Now let’s take the attendance the 49ers can expect every season. The Santa Clara stadium will have a capacity of 68,500. They’ll play eight regular season games and two preseason games, or 9+1 if the league ever gets around to moving to an 18-game regular season. That means that every year the team needs to 685,000 tickets to pay for that $72 million mortgage. Broken down per ticket, that’s $106.42 baked into the cost of every ticket. That’s 27.4% higher than the entire current ticket price.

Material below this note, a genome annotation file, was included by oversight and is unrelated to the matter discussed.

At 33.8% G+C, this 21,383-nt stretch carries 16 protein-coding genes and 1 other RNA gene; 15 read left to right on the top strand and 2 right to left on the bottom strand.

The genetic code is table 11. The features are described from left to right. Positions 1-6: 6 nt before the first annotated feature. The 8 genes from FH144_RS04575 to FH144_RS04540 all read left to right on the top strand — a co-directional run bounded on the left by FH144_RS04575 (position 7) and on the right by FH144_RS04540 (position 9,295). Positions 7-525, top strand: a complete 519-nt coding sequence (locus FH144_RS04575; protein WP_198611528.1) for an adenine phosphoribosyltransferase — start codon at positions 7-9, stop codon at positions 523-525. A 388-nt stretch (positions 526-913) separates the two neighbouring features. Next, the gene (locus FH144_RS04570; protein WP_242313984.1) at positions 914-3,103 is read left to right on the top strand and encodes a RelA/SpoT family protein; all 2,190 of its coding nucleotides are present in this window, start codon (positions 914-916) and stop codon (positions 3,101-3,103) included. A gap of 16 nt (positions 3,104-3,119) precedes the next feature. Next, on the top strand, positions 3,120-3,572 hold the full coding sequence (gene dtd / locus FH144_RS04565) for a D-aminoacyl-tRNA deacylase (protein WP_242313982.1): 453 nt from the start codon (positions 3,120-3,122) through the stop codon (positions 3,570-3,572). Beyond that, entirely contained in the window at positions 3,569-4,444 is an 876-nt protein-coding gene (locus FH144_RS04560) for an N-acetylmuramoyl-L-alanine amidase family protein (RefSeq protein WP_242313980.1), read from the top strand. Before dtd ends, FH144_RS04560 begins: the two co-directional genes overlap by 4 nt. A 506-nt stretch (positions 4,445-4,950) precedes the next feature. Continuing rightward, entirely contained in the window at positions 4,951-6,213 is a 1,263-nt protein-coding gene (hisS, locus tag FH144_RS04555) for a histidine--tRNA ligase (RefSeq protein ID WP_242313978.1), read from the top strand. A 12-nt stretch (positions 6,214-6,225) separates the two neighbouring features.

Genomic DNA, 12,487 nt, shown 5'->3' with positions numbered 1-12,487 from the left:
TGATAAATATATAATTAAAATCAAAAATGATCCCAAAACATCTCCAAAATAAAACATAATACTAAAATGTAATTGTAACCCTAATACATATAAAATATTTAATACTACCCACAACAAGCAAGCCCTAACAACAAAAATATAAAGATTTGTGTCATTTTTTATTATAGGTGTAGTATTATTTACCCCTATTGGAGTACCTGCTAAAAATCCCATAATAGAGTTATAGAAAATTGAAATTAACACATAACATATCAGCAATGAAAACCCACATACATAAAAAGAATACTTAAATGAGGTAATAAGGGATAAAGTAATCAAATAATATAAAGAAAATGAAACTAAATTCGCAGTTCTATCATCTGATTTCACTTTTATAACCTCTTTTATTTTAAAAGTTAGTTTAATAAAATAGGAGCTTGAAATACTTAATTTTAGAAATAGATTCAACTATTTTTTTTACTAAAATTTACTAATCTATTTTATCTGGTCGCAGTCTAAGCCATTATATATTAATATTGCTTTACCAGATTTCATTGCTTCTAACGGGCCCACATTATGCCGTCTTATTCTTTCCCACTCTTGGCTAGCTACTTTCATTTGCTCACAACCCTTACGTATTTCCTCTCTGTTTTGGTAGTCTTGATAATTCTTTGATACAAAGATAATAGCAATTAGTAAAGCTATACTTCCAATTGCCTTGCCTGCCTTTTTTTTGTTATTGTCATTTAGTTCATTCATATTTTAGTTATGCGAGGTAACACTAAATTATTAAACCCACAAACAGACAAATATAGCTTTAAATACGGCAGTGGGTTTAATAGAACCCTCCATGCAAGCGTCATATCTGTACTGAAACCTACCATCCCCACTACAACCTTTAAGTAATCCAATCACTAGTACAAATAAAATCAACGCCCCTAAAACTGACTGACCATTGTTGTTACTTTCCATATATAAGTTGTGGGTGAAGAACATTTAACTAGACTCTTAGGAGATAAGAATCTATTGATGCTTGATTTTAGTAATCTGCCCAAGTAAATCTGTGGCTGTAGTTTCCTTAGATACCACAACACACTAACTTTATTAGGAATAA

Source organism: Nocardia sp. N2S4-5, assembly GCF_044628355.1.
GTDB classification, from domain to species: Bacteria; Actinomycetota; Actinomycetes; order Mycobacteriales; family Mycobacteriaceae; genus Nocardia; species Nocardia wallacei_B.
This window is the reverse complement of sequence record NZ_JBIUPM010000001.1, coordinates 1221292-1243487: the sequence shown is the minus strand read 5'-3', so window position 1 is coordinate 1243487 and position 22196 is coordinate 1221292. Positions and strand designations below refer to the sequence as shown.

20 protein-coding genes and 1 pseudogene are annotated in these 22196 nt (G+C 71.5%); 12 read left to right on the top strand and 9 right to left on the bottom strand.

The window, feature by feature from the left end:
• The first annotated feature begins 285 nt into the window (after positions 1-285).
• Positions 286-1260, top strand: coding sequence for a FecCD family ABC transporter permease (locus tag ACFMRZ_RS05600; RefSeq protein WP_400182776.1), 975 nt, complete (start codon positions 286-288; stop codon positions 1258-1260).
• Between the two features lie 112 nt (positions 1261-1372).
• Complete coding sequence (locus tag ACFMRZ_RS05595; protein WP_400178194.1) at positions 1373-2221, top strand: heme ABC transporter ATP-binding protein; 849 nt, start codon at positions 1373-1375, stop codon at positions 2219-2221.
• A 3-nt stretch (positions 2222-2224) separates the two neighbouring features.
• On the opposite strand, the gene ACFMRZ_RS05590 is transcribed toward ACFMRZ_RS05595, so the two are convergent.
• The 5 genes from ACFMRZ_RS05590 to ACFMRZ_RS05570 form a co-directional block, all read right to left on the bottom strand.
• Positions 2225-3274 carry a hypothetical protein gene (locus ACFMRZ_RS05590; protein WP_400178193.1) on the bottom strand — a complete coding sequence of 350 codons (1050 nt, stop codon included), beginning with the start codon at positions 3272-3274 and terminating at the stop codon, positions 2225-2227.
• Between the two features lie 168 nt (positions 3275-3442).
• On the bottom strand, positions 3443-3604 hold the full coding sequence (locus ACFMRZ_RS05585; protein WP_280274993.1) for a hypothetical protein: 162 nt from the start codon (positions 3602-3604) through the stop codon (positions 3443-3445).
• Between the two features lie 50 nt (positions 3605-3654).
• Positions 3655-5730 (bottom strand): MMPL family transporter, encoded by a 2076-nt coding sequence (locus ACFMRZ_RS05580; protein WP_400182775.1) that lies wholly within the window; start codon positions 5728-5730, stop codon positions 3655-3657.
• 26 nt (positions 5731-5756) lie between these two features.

Of course, the 49ers won’t be adding $106.42 to each ticket to cover the cost of the stadium. They’ll make it a more progressive payoff. The premium seats and suites will carry much of the burden. Sponsorships, naming rights, pouring rights, and other revenue sources will cover a piece. When I wrote an analysis in 2009 trying to suss out how the place would be paid for, the financing was fairly well separated, the public burden lower ($330 million then vs. $850 million now). Perhaps fans in some of the cheaper sections will only be stuck with $15-20 per ticket of stadium building costs. The truly interesting part hasn’t begun yet, as the team hasn’t announced prices for its lesser club and non-club seats, many of which will also have seat licenses attached. If those don’t sell, we may see a return of the dreaded OFMA. Of course, the Giants sold their seat licenses without much difficulty and a secondary market even thrived for a long period, so there are success stories to be found.